The coaches and players aren’t the only ones excited to step on the field. The refereeing crew will also play a part in making history.
The crew includes Scott Andal of Salem, referee; Greg Kludt of Montrose, umpire; Pat Dockendorf of Corsica, head linesman; Jon Coler of Delmont, line judge; Austin Streyle of Scotland, back judge; and Donovan DeBoer of Parker, alternate.
Kludt said he looks forward to the energy and excitement of the “roam in the Dome.”
“The All Nations championship provides a historic and fun opportunity for everyone involved,” he said. “I feel quite honored to have a small part by being selected as officiating crew. Congratulations to both teams for earning their way to the title game.”
Dockendorf sees the crew’s selection for the historic game as literally a once-in-a-lifetime opportunity.
“It’s a big honor for me to be working the inaugural All Nations Football Conference Championship. I think it is an honor for the entire crew,” he said, “We have worked hard at trying to get better as a crew, hoping to get a playoff game and maybe even a championship game.
“I am looking forward to working the game. I think it should be a good, competitive game between two pretty good teams.”
Tonight’s pre-game events provide a showcase for Native American culture, Dockendorf said.
“Looking at the schedule for the day, it looks like it may be more than just a football game, more like a celebration,” he added.
Through the years, Prado has noticed the absence of Native teams who qualified for the state football title games in the DakotaDome.
“From what I know there hasn’t been a school with a large Native representation playing for a state (football) championship in the last 25 years,” he said. “I think we’re missing something.”
The conference schools are members of the South Dakota High School Activities Association (SDHSAA), Witte said. However, the ANFC members opted out of the SDHSAA football classifications to form the new conference.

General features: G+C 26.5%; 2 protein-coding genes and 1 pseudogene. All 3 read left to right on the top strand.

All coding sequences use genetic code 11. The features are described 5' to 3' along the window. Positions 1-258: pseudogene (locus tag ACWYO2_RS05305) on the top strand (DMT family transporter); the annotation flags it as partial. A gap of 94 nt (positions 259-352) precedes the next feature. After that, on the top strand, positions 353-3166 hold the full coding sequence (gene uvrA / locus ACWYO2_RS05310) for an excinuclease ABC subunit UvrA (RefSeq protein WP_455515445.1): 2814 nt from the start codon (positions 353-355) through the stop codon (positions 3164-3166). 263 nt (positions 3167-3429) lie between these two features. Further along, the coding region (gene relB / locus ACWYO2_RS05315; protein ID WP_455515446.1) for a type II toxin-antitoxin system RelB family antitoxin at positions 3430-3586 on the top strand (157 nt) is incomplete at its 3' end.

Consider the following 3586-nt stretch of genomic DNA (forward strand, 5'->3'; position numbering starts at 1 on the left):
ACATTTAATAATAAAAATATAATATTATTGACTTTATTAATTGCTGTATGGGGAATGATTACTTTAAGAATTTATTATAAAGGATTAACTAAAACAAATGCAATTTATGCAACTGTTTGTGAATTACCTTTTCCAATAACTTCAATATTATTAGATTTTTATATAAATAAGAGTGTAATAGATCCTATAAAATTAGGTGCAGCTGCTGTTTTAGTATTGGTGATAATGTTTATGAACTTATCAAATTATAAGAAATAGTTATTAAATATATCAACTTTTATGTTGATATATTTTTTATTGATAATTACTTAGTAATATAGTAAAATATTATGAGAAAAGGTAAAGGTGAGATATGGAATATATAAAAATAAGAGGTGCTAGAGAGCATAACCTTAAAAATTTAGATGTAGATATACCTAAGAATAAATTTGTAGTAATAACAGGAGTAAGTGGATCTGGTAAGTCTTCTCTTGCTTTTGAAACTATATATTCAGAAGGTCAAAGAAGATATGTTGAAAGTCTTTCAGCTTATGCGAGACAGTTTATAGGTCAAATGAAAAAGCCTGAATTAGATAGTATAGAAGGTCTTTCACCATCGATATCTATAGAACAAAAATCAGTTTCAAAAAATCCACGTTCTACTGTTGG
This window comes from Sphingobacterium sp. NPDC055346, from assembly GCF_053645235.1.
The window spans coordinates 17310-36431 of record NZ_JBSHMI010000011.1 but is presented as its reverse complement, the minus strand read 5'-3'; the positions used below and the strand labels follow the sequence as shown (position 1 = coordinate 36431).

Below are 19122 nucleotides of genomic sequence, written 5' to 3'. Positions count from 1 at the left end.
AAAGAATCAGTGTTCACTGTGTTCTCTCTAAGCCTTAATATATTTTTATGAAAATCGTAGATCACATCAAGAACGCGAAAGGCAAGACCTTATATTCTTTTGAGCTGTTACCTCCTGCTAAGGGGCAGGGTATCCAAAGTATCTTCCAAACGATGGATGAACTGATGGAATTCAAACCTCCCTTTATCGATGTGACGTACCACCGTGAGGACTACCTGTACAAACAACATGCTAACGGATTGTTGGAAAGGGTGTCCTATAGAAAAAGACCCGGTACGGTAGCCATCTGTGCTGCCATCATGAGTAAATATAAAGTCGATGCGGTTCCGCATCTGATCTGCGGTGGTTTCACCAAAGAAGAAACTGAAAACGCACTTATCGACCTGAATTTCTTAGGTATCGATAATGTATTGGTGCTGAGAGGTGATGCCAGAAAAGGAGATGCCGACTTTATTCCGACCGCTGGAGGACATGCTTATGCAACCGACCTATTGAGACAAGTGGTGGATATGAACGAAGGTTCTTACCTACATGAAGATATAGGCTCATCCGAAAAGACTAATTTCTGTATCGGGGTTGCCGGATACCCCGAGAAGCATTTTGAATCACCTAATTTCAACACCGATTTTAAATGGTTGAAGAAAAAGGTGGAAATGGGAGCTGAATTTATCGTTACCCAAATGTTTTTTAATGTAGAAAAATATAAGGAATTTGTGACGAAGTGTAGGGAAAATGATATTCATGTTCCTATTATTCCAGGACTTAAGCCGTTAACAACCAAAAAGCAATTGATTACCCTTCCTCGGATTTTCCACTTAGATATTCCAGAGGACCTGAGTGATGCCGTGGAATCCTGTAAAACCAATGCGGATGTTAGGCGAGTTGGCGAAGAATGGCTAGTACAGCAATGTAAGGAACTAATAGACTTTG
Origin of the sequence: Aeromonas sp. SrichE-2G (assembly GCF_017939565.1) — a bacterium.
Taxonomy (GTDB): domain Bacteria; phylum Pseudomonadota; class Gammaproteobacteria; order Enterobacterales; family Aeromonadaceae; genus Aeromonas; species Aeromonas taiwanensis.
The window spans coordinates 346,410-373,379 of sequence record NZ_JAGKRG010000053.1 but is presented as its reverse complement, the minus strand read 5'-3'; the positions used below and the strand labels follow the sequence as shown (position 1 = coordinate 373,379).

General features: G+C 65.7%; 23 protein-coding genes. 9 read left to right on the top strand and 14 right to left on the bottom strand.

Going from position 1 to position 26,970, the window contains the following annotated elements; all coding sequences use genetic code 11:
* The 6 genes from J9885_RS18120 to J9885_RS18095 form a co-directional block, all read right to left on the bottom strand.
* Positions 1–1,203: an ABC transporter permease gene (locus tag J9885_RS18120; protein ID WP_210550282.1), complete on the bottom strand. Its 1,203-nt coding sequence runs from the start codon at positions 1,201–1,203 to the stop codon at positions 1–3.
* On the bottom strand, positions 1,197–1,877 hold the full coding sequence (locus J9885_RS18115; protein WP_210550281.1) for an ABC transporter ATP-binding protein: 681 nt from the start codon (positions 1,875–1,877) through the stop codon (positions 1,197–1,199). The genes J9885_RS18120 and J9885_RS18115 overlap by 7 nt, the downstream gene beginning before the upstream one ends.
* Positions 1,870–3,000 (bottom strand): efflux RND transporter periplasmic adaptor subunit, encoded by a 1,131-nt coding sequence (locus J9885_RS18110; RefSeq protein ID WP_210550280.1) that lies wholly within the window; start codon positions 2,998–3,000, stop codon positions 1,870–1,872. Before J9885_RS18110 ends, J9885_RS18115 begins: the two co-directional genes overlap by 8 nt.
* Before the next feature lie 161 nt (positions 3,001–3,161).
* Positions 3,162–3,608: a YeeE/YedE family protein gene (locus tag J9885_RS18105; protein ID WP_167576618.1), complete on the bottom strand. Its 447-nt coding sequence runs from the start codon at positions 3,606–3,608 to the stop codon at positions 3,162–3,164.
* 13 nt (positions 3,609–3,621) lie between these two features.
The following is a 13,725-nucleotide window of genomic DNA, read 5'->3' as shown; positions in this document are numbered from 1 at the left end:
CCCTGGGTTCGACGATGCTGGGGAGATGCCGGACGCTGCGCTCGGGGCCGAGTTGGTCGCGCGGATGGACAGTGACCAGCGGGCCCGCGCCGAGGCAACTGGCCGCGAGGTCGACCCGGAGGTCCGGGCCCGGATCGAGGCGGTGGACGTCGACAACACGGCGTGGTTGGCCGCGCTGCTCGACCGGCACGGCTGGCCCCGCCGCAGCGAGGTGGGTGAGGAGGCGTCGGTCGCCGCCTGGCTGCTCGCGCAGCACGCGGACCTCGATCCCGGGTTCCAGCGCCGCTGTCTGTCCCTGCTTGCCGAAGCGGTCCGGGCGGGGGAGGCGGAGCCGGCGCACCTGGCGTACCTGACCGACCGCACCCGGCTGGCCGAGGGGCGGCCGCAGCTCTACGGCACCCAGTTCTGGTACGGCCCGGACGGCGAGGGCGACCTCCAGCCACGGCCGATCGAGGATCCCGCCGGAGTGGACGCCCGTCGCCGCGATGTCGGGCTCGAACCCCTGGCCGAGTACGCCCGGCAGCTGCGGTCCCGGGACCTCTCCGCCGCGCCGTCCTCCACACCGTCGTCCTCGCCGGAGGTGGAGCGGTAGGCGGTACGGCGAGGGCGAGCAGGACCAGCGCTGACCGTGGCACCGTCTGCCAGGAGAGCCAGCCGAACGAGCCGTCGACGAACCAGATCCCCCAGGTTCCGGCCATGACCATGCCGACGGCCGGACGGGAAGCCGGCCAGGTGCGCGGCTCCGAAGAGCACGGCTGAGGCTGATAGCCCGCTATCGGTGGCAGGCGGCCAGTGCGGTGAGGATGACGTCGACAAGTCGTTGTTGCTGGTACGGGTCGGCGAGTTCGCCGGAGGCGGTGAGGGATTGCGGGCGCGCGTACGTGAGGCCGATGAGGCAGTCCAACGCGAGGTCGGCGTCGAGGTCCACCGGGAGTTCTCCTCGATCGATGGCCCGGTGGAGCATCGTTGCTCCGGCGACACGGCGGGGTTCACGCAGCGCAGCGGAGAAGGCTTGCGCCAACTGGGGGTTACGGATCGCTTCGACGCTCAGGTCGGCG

The All Nations conference was formed with the cooperation of the state association, Witte said. SDHSAA Assistant Executive Director John Krogstrand has arranged referees for the conference throughout the season, he added.
The idea of such a conference had been considered for years, Krogstrand said. Ultimately, Witte, Jack and Prado formalized the proposal and brought it to the NAAC, Football Advisory Committee and others, Krogstrand said.
The SDHSAA viewed the ANC formation in a positive light, Krogstrand said.
“From the state office perspective, it is all about supporting the member schools, as well as the opportunities for participation,” he said. The ANC members are treated as playing “independent” SDHSAA football, which is allowed in the football handbook, he said. The school must still follow SDHSAA eligibility rules.
The West Division consists of Red Cloud, Oelrich, Crazy Horse, Takini, Cheyenne-Eagle Butte and Little Wound. The East Division is comprised of Lower Brule, St. Francis, Marty, Flandreau, Tiospa Zina and Crow Creek.
Chamberlain, Pine Ridge and Todd County received invites, but declined the option, Prado said.
USD athletic staff and Witte, on behalf of the conference, began conversations last spring about using the DakotaDome, according to USD Athletic Director David Herbster. Hosting the first All Nations Football conference championship has created some additional work to make sure everything is prepared, Herbster said.
“I do think it’s a step in the right direction to give these young student-athletes a meaningful and positive football experience,” he said.
The SDHSAA sees the ANFC’s first year as a successful one in at least one aspect, Krogstrand said.
“We have more kids participating in an activity than before, which has to be seen as a win. There are discussions ongoing to where the league will likely expand to a multi-state organization in the near future, with as many as 16 teams or more being part of the conference,” he said. “Those decisions will rest with the administrators of the schools participating within the conference, and we will continue to provide guidance and support as best we can.”
So what does it mean to be part of tonight’s historic game?
“It is exactly that...historic. This is the game that will be talked about for years — two schools with family ties and a rivalry,” he said. “What better way to kick off the inaugural ANFC championship.”
The Grand Entry and game are on Youtube.
Follow @RDockendorf on Twitter.